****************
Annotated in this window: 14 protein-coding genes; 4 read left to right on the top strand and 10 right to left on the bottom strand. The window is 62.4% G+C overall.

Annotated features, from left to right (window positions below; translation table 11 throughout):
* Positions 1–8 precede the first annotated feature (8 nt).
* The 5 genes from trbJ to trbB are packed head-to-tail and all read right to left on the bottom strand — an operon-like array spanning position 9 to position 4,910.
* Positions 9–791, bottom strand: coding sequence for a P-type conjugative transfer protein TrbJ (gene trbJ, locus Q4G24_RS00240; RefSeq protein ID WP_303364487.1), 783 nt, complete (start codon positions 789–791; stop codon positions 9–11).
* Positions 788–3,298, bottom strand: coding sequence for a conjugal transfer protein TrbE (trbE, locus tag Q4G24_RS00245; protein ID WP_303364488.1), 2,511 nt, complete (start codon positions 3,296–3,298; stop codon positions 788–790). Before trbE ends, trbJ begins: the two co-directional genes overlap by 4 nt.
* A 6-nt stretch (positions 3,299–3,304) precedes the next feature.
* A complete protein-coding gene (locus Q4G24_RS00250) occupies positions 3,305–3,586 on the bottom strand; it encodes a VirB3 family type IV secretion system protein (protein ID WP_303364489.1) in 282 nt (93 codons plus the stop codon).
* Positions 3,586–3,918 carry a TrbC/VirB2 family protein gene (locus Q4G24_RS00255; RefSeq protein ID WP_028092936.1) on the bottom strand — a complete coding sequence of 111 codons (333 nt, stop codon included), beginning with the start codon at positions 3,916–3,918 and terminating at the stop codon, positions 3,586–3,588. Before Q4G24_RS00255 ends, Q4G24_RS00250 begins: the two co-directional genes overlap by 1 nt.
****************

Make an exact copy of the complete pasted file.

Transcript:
Annotated in this window: 14 protein-coding genes; 4 read left to right on the top strand and 10 right to left on the bottom strand. The window is 62.4% G+C overall.

Annotated features, from left to right (window positions below; translation table 11 throughout):
* Positions 1–8 precede the first annotated feature (8 nt).
* The 5 genes from trbJ to trbB are packed head-to-tail and all read right to left on the bottom strand — an operon-like array spanning position 9 to position 4,910.
* Positions 9–791, bottom strand: coding sequence for a P-type conjugative transfer protein TrbJ (gene trbJ, locus Q4G24_RS00240; RefSeq protein ID WP_303364487.1), 783 nt, complete (start codon positions 789–791; stop codon positions 9–11).
* Positions 788–3,298, bottom strand: coding sequence for a conjugal transfer protein TrbE (trbE, locus tag Q4G24_RS00245; protein ID WP_303364488.1), 2,511 nt, complete (start codon positions 3,296–3,298; stop codon positions 788–790). Before trbE ends, trbJ begins: the two co-directional genes overlap by 4 nt.
* A 6-nt stretch (positions 3,299–3,304) precedes the next feature.
* A complete protein-coding gene (locus Q4G24_RS00250) occupies positions 3,305–3,586 on the bottom strand; it encodes a VirB3 family type IV secretion system protein (protein ID WP_303364489.1) in 282 nt (93 codons plus the stop codon).
* Positions 3,586–3,918 carry a TrbC/VirB2 family protein gene (locus Q4G24_RS00255; RefSeq protein ID WP_028092936.1) on the bottom strand — a complete coding sequence of 111 codons (333 nt, stop codon included), beginning with the start codon at positions 3,916–3,918 and terminating at the stop codon, positions 3,586–3,588. Before Q4G24_RS00255 ends, Q4G24_RS00250 begins: the two co-directional genes overlap by 1 nt.